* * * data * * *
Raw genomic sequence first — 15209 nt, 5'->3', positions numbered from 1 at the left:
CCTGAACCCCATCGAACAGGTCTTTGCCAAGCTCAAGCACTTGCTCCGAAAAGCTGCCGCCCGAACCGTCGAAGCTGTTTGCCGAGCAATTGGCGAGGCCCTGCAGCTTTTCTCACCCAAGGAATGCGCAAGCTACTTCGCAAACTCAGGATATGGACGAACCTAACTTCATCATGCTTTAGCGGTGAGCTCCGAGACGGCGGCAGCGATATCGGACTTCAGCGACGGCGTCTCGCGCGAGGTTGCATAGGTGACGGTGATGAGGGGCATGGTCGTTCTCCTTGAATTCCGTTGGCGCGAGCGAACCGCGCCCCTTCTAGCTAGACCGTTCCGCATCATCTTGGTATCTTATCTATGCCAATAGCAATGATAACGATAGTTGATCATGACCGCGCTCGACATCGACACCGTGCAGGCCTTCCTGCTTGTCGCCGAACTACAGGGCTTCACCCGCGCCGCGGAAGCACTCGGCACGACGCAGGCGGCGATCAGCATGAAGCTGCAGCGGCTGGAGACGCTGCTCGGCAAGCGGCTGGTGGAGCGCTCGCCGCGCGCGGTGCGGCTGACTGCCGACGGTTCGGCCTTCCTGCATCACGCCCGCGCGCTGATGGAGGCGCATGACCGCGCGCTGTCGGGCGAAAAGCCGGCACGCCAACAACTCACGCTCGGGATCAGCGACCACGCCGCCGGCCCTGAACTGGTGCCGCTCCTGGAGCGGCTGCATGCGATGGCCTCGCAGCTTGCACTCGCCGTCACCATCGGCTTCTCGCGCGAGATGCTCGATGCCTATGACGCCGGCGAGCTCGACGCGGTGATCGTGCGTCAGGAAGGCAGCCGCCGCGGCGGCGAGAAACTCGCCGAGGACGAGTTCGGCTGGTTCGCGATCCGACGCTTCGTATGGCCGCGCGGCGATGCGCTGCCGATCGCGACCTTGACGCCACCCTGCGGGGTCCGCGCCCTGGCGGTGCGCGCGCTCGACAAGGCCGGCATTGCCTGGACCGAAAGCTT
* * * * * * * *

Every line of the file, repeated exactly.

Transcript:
Raw genomic sequence first — 15209 nt, 5'->3', positions numbered from 1 at the left:
CCTGAACCCCATCGAACAGGTCTTTGCCAAGCTCAAGCACTTGCTCCGAAAAGCTGCCGCCCGAACCGTCGAAGCTGTTTGCCGAGCAATTGGCGAGGCCCTGCAGCTTTTCTCACCCAAGGAATGCGCAAGCTACTTCGCAAACTCAGGATATGGACGAACCTAACTTCATCATGCTTTAGCGGTGAGCTCCGAGACGGCGGCAGCGATATCGGACTTCAGCGACGGCGTCTCGCGCGAGGTTGCATAGGTGACGGTGATGAGGGGCATGGTCGTTCTCCTTGAATTCCGTTGGCGCGAGCGAACCGCGCCCCTTCTAGCTAGACCGTTCCGCATCATCTTGGTATCTTATCTATGCCAATAGCAATGATAACGATAGTTGATCATGACCGCGCTCGACATCGACACCGTGCAGGCCTTCCTGCTTGTCGCCGAACTACAGGGCTTCACCCGCGCCGCGGAAGCACTCGGCACGACGCAGGCGGCGATCAGCATGAAGCTGCAGCGGCTGGAGACGCTGCTCGGCAAGCGGCTGGTGGAGCGCTCGCCGCGCGCGGTGCGGCTGACTGCCGACGGTTCGGCCTTCCTGCATCACGCCCGCGCGCTGATGGAGGCGCATGACCGCGCGCTGTCGGGCGAAAAGCCGGCACGCCAACAACTCACGCTCGGGATCAGCGACCACGCCGCCGGCCCTGAACTGGTGCCGCTCCTGGAGCGGCTGCATGCGATGGCCTCGCAGCTTGCACTCGCCGTCACCATCGGCTTCTCGCGCGAGATGCTCGATGCCTATGACGCCGGCGAGCTCGACGCGGTGATCGTGCGTCAGGAAGGCAGCCGCCGCGGCGGCGAGAAACTCGCCGAGGACGAGTTCGGCTGGTTCGCGATCCGACGCTTCGTATGGCCGCGCGGCGATGCGCTGCCGATCGCGACCTTGACGCCACCCTGCGGGGTCCGCGCCCTGGCGGTGCGCGCGCTCGACAAGGCCGGCATTGCCTGGACCGAAAGCTT